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Fallingasleep2017

Attending first conference as an undergrad. Advice?

6 posts in this topic

I received a grant from my school to present an 18 page paper at a graduate conference in Hawaii. I am a TERRIBLE public speaker and have no idea what to expect. I emailed them asking how long I will have to present and have not heard back. Also, my paper was written through the English Department and has a lot of close readings (but not an excessive amount). I feel really nervous about reading those to a group of academics. I don't know. I'm a mess!

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Norms for conference presentations vary by field so it would help to know what field you're in. In mine, you don't usually read a paper but rather you give a presentation usually accompanied by slides or handouts, but this is precisely the place where expectations may vary. If you want to also give us the link to the conference website, we might be able to help you figure out how long you have to talk, etc. But if not, I bet you could get a lot of information by going on the website for this year's program, if it's up, or else last year's program, and seeing how long each talk is scheduled for. Keep in mind that there will be some time for questions, too. By far the most common format in my field is 20 for the talk + 10 minutes for questions. You might also see 15+5, 30+10, or 45+15, for example. The call for papers might also be a place to look, in my field you'll often find wording like "submissions are solicited for 20 minute presentations plus 10 minutes for questions" or some such as part of the CFP. 

One thing you might do in preparation is see if there are any local talks you can attend, to see how other people give presentations in your field. Your department likely holds reading groups of various kinds and has invited speakers at colloquia and perhaps job talks, if they are hiring this year. Ask your professor if there are any upcoming talks you might benefit from attending.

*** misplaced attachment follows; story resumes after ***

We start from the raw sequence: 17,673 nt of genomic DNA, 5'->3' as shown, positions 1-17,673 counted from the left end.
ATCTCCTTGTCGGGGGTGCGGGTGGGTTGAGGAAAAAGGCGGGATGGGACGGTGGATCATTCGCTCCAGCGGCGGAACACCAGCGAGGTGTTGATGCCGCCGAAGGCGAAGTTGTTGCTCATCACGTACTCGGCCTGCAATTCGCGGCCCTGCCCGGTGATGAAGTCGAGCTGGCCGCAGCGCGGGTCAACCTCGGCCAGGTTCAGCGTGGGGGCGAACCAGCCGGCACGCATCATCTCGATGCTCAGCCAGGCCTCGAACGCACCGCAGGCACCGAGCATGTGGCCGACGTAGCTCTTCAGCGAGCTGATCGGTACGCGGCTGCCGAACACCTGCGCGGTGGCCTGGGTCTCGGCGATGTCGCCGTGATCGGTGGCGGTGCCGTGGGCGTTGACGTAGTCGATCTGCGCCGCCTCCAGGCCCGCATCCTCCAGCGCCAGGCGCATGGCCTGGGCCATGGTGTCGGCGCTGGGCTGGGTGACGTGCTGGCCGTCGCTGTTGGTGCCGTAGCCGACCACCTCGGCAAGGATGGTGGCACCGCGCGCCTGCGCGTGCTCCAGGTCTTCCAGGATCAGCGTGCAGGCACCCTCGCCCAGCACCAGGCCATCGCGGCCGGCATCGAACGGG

As for the actual preparation, practice, practice, practice. That's the best way to get rid of the nerves, or at least bring them down to a manageable level. Make sure you give at least one full-length practice presentation to a small local audience (your professor and peers, if possible) to get feedback, but you will also want to practice in addition either alone or with friends to get a sense of the timing. Plan, in particular, what you want to say in the very beginning. That's when you'll be the most nervous. Once you've established a rhythm and get into it, things will get easier. It's fine to begin by saying that you're nervous because this is your first presentation; that might help get the audience on your side and give you some slack if you get confused or flustered in the middle. You might also want to think about some possible questions you might get asked, although those are a whole lot more difficult to anticipate. Learn to say "thank you for that question, I hadn't thought of that. I'm not sure what to say, I'll have to give this some more thought after the conference". 

And finally, enjoy and have fun. Good luck! 

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Hey, I feel you! I will be presenting at my first international congress in May. Thankfully, it is in my city so I won't have the stress to be travelling on top of it but I am also nervous and do not know what to expect.

 

 

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I'll also be presenting in my first conference in Oct! I would suggest maybe record yourself while giving a practice talk. That way you are able to pinpoint what your nervous ticks are, your body language, and how your poster looks like from a distance.

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Thanks for everyone's responses and helpfulness! Practicing definitely helped me, as well as timing it. I didn't have a poster but I did use a powerpoint. Also, after presenting at a graduate and undergraduate conference in the last 2 weeks, its really reassuring to see how nervous everyone is and that public speaking skills are pretty varied across the board! Overall I think I psyched myself out more than I needed to.

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